201712.05 5

Giant Sucking Sound Sucks (Far) More Than US Industry Now

There are two possibilities with regard to stubbornly weak US imports in 2017. The first is the more obvious, meaning that the domestic goods economy despite its upturn last year isn’t actually doing anything positive other than no longer being in contraction. The second would be tremendously helpful given the circumstances of American labor in the whole 21st century so far. In other words, perhaps US consumers really are buying at a healthy pace, just not with the same eagerness from China and the rest anymore.

It was during the dot-com recession of 2001 that Ross Perot’s “giant sucking sound” finally materialized. Between then and the bottom of the Great “Recession”, one third of US manufacturing jobs disappeared. With imports stuck, especially those from China, could production be moving back onshore? The unemployment rate at 4.1% would seem to suggest a burgeoning economy where that might be the case for US consumers.

Unfortunately, that doesn’t appear to be happening according to any data. Despite it being a Trump campaign promise, there just isn’t any indication that the loss of manufacturing capacity is anything other than permanent. Then again, we don’t really know for sure because there just isn’t any growth in the demand of US consumers regardless of where the goods are produced.

To that end, US factory orders were up a mere 5.2% year-over-year (unadjusted) in October 2017. After contracting for just about two years, the domestic factory sector is as moribund as its Chinese counterpart for the same reason – the absence of upturn, real upside, from US consumer demand.

On a seasonally-adjusted basis, factory orders declined for 20 months (starting in June 2014, disregarding the Boeing-related surge that July) before finally hitting bottom with everything else in February 2016. In that time, factory demand fell off by a little more than 13%.

With the latest update for October, there is now 20 additional months of “recovery” since that low, giving us in terms of the calendar a measure of symmetry. In that time, orders are up just 10.9%, leaving US factories with significantly less forward demand in October 2017 than three years earlier.

This is not typical of any cyclical process, where symmetry demands at the very least a sharper upturn as compared to the downturn preceding it – so that whatever economic account doesn’t merely equal that prior peak in about the same amount of time but actually grows fast enough to retrace to the prior trend.

This half recovery isn’t without precedence, though, including just this data series. Into the dot-com recession, factory orders (on a seasonally-adjusted basis) declined for sixteen months between September 2000 and January 2002. During that time, orders dropped by almost the exact same relative amount (-13.4% vs. -13.3%).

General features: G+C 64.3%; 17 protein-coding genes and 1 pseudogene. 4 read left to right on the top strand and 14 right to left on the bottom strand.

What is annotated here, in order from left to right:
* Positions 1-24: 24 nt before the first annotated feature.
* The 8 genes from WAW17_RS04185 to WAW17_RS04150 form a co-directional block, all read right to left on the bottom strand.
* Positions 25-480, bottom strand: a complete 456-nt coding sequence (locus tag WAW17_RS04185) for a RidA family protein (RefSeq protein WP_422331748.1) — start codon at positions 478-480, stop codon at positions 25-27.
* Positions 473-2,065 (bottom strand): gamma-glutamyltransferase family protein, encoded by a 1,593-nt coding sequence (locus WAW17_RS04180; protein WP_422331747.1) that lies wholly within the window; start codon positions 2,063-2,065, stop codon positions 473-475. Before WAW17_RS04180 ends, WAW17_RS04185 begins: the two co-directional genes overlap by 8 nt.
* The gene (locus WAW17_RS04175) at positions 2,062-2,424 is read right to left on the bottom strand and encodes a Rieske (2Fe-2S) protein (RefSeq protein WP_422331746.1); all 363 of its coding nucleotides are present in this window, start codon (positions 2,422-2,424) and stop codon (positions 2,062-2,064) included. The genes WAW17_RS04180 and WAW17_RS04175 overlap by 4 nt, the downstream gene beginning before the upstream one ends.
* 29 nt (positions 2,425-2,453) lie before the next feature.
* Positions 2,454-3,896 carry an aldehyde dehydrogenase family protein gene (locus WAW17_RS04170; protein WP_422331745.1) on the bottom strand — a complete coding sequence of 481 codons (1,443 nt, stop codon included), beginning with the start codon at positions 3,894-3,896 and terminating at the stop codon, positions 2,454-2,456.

And in the 20 months following, during what was supposed to be a recovery, factory orders also seriously underwhelmed. They rose by just 9.2% during that same timeframe, leaving the US factory sector after three years significantly less than when the whole thing started.

While that sounds eerily similarly as what has taken place over the last few years, there is an enormous difference. In the early 2000’s there was an obvious reason for the weakness. Not only was the dot-com recession a declared cycle peak, the prolonged softness in the upturn after it was attributable, again, to the giant sucking sound of US manufacturing capacity disappearing from our shores. In those same twenty months of suspiciously slow recovery, a further 1.2 million manufacturing jobs were cut.

If the US factory sector in 2014-17 is performing about the same as during the giant sucking sound, what can possibly account for it today? The only answer is what the yield curve is saying, not what the unemployment rate does.

While the 2015-16 downturn has yet to be made under an official NBER declaration, and probably never will be, for the manufacturing sector (and a good deal more) it was a recession all the same. What has followed from it is not the same loss of manufacturing capacity, meaning supply, but instead consumer capacity for demand. The giant sucking sound this time is not just the shrinking of US industry, but now the shrinking of the whole global economy. The eurodollar financed this redistribution of economic terms in the early 2000’s, proving Ross Perot belatedly correct, but now it benefits no one anywhere.

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